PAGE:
What is Big Think?  

We are Big Idea Hunters…

We live in a time of information abundance, which far too many of us see as information overload. With the sum total of human knowledge, past and present, at our fingertips, we’re faced with a crisis of attention: which ideas should we engage with, and why? Big Think is an evolving roadmap to the best thinking on the planet — the ideas that can help you think flexibly and act decisively in a multivariate world.

A word about Big Ideas and Themes — The architecture of Big Think

Big ideas are lenses for envisioning the future. Every article and video on bigthink.com and on our learning platforms is based on an emerging “big idea” that is significant, widely relevant, and actionable. We’re sifting the noise for the questions and insights that have the power to change all of our lives, for decades to come. For example, reverse-engineering is a big idea in that the concept is increasingly useful across multiple disciplines, from education to nanotechnology.

Themes are the seven broad umbrellas under which we organize the hundreds of big ideas that populate Big Think. They include New World Order, Earth and Beyond, 21st Century Living, Going Mental, Extreme Biology, Power and Influence, and Inventing the Future.

Big Think Features:

12,000+ Expert Videos

1

Browse videos featuring experts across a wide range of disciplines, from personal health to business leadership to neuroscience.

Watch videos

World Renowned Bloggers

2

Big Think’s contributors offer expert analysis of the big ideas behind the news.

Go to blogs

Big Think Edge

3

Big Think’s Edge learning platform for career mentorship and professional development provides engaging and actionable courses delivered by the people who are shaping our future.

Find out more
Close

Are You a Psychopath? Take the Test.

November 25, 2012, 12:00 AM
Nicholson

What's the Big Idea?

The famous "trolley problem" was a psychological experiment developed by Philippa Foot that involved a railway trolley headed toward five people who can't get out of the way. These people will die unless you, the subject of this experiment, decide to divert the trolley onto another track. That decision comes with a cost. There is another person stuck on that track as well, and that person will die. What do you do?

Well, most people have little difficulty making the "utilitarian" choice of choosing to kill one person instead of five. However, the philosopher Judith Jarvis Thomson proposed a variation to the trolley problem, and the results of this test are quite different.

Thomson's variation is this: "You are standing behind a very large stranger on a footbridge above the tracks. The only way to save the five people is to heave the stranger over. He will fall to a certain death. But his considerable girth will block the trolley, saving five lives. Should you push him?"

This question was taken up by the Cambridge psychologist Dr. Kevin Dutton in recent book on psychopaths called The Wisdom of Psychopaths: What Saints, Spies, and Serial Killers Can Teach Us About Success. So how do people with psychopathic tendencies differ from normal people when taking this test and what does it mean? The results may surprise you. 

Dutton administers the test in the video here:

What's the Significance?

According to Dutton (citing the Harvard psychologist Joshua Greene, who observed psychopaths and normal people dealing with this dilemma), the variation of the trolley problem involves a "personal moral dilemma" that "hammers on the door of the brain's emotion center, known as the amygdala." While this dilemma makes normal people "circumspect and jittery," and 90 percent refuse to push the stranger off the bridge, Dutton writes that psychopaths, "without batting an eye, are perfectly happy to chuck the fat guy over the side, if that's how the cookie crumbles."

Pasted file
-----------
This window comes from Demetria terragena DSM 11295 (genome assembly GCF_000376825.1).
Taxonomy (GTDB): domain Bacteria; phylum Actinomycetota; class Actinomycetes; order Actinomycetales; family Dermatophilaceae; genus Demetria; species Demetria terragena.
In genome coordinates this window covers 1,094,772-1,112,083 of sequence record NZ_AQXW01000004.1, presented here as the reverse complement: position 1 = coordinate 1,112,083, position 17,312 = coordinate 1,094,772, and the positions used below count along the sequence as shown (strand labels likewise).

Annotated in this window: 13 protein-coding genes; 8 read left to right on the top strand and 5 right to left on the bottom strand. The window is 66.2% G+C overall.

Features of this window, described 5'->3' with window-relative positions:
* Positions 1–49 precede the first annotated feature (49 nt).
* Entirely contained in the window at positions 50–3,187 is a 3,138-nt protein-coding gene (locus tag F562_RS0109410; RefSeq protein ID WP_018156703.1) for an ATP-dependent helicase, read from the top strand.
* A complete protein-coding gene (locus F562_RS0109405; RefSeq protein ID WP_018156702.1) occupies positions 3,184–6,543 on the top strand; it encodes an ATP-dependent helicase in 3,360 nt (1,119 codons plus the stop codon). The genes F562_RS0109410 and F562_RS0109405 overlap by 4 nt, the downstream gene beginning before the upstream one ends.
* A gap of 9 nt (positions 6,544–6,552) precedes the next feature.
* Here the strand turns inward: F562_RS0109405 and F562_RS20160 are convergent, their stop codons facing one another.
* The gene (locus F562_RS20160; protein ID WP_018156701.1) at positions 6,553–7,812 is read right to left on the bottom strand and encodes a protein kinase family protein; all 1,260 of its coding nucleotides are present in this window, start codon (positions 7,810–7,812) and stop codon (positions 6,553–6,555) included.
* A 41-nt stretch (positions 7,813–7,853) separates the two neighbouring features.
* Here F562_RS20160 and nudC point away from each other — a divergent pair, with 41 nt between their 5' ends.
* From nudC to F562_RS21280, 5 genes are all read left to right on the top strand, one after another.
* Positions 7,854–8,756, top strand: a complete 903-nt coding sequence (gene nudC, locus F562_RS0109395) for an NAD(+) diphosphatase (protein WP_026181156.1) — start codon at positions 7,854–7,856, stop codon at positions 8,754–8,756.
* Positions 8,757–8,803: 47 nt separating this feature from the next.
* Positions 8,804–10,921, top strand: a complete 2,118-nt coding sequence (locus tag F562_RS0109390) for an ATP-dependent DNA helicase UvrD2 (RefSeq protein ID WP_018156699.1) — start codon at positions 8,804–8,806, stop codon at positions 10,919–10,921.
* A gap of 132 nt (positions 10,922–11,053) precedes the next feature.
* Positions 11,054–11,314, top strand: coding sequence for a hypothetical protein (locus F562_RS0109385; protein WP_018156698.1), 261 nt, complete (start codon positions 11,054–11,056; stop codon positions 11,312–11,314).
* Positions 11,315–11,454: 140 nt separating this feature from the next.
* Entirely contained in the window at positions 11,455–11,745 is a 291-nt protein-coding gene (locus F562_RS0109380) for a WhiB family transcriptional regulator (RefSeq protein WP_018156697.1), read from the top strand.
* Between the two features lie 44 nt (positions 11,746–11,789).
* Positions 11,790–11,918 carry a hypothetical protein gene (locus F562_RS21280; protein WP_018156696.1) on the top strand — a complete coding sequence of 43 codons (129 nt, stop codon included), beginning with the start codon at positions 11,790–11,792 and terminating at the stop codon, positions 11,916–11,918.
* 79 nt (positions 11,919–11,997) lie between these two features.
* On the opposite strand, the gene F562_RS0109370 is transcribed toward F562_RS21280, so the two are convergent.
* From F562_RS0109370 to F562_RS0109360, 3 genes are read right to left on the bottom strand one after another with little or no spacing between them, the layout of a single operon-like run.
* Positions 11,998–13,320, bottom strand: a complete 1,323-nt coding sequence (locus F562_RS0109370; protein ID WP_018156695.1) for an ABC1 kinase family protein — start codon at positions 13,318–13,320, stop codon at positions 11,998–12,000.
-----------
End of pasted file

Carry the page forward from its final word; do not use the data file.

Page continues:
In other words, if you, assuming you are a "normal" reader, are hooked up to an fMRI machine, your amygdala would "light up like a pinball machine" when presented with the "personal" version of the trolley dilemma. However, if Dutton performed the same test on a psychopath, he writes, "I would see only darkness." The same would be the case if you showed a psychopath images of famine victims: their brains "merely pull down the emotional window blinds and implement a neural curfew."

Dutton says there is a benefit to this lack of emotion expressed in psychopaths if they are -- as crazy as this might seem -- in positions of leadership. Here's one example, the facts of which have been disputed by historians, but which nonetheless serves as an illustration of the trolley problem on a grand scale. 

In his book The Ultra SecretF. W. Winterbotham argued Winston Churchill knew that the Germans would be bombing Coventry in 1940, but decided not to alert air defenses because it would have compromised Ultra, the British intelligence system that would later be credited with making D-Day a success. 

While historians have disputed that Churchill knew the actual target of the raid was Coventry, this "what-if" history certainly makes for an interesting psychopath test: 

Would you let 568 civilians perish in the raid on Coventry if that meant many more British soldiers and civilians would ultimately be saved? What would your brain scan look like when the German bombers flew to their targets unmolested? That's the kind of question that isn't asked in presidential debates, but maybe it should. 

Daniel Honan contributed to this post. 

Image courtesy of Shutterstock

More from the Big Idea for Saturday, July 27 2013

Supersanity

What can we learn from psychopaths? That's the provocative question at the heart of Dr. Kevin Dutton's provocative new book The Wisdom of Psychopaths: What Saints, Spies and Serial Killers Can Tea... Read More…

 

Are You a Psychopath? Take ...

Newsletter: Share: